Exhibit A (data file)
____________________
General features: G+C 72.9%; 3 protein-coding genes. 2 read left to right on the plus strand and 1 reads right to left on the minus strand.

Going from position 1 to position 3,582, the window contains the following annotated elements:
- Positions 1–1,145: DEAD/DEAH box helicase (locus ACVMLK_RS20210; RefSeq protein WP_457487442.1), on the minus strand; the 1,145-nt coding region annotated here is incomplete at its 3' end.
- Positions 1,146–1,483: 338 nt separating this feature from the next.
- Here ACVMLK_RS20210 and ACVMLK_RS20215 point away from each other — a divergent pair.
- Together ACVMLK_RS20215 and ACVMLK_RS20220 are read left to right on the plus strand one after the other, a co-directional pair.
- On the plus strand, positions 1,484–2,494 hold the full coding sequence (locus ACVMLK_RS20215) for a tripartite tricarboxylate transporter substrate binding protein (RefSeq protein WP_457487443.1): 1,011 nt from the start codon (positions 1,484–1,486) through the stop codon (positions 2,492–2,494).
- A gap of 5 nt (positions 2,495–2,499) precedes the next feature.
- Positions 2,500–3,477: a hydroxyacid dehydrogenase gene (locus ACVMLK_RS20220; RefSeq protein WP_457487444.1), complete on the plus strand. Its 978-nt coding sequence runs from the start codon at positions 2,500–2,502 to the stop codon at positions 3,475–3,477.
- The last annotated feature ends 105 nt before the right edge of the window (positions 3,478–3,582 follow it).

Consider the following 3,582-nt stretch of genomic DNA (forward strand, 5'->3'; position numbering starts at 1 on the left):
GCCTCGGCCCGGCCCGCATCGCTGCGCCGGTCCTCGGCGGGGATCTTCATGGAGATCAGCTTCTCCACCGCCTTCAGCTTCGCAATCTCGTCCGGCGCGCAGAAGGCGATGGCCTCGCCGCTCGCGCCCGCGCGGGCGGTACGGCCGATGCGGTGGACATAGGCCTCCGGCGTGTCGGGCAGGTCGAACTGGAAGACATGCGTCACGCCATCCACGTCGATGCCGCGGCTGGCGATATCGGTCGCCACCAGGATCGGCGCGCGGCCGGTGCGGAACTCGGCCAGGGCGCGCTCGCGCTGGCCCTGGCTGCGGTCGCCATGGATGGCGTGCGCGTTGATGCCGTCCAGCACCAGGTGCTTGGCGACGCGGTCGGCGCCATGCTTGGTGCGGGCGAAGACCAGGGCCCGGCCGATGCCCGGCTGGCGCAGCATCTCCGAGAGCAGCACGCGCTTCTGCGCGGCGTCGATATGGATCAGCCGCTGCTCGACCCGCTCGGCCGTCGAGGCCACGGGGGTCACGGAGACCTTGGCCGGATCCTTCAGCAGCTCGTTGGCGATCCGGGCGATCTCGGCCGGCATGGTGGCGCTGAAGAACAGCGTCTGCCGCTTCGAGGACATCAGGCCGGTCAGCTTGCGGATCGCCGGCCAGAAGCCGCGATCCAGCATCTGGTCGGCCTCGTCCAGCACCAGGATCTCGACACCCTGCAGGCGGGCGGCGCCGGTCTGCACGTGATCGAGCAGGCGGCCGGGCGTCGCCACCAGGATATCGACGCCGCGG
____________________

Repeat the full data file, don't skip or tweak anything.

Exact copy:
General features: G+C 72.9%; 3 protein-coding genes. 2 read left to right on the plus strand and 1 reads right to left on the minus strand.

Going from position 1 to position 3,582, the window contains the following annotated elements:
- Positions 1–1,145: DEAD/DEAH box helicase (locus ACVMLK_RS20210; RefSeq protein WP_457487442.1), on the minus strand; the 1,145-nt coding region annotated here is incomplete at its 3' end.
- Positions 1,146–1,483: 338 nt separating this feature from the next.
- Here ACVMLK_RS20210 and ACVMLK_RS20215 point away from each other — a divergent pair.
- Together ACVMLK_RS20215 and ACVMLK_RS20220 are read left to right on the plus strand one after the other, a co-directional pair.
- On the plus strand, positions 1,484–2,494 hold the full coding sequence (locus ACVMLK_RS20215) for a tripartite tricarboxylate transporter substrate binding protein (RefSeq protein WP_457487443.1): 1,011 nt from the start codon (positions 1,484–1,486) through the stop codon (positions 2,492–2,494).
- A gap of 5 nt (positions 2,495–2,499) precedes the next feature.
- Positions 2,500–3,477: a hydroxyacid dehydrogenase gene (locus ACVMLK_RS20220; RefSeq protein WP_457487444.1), complete on the plus strand. Its 978-nt coding sequence runs from the start codon at positions 2,500–2,502 to the stop codon at positions 3,475–3,477.
- The last annotated feature ends 105 nt before the right edge of the window (positions 3,478–3,582 follow it).

Consider the following 3,582-nt stretch of genomic DNA (forward strand, 5'->3'; position numbering starts at 1 on the left):
GCCTCGGCCCGGCCCGCATCGCTGCGCCGGTCCTCGGCGGGGATCTTCATGGAGATCAGCTTCTCCACCGCCTTCAGCTTCGCAATCTCGTCCGGCGCGCAGAAGGCGATGGCCTCGCCGCTCGCGCCCGCGCGGGCGGTACGGCCGATGCGGTGGACATAGGCCTCCGGCGTGTCGGGCAGGTCGAACTGGAAGACATGCGTCACGCCATCCACGTCGATGCCGCGGCTGGCGATATCGGTCGCCACCAGGATCGGCGCGCGGCCGGTGCGGAACTCGGCCAGGGCGCGCTCGCGCTGGCCCTGGCTGCGGTCGCCATGGATGGCGTGCGCGTTGATGCCGTCCAGCACCAGGTGCTTGGCGACGCGGTCGGCGCCATGCTTGGTGCGGGCGAAGACCAGGGCCCGGCCGATGCCCGGCTGGCGCAGCATCTCCGAGAGCAGCACGCGCTTCTGCGCGGCGTCGATATGGATCAGCCGCTGCTCGACCCGCTCGGCCGTCGAGGCCACGGGGGTCACGGAGACCTTGGCCGGATCCTTCAGCAGCTCGTTGGCGATCCGGGCGATCTCGGCCGGCATGGTGGCGCTGAAGAACAGCGTCTGCCGCTTCGAGGACATCAGGCCGGTCAGCTTGCGGATCGCCGGCCAGAAGCCGCGATCCAGCATCTGGTCGGCCTCGTCCAGCACCAGGATCTCGACACCCTGCAGGCGGGCGGCGCCGGTCTGCACGTGATCGAGCAGGCGGCCGGGCGTCGCCACCAGGATATCGACGCCGCGG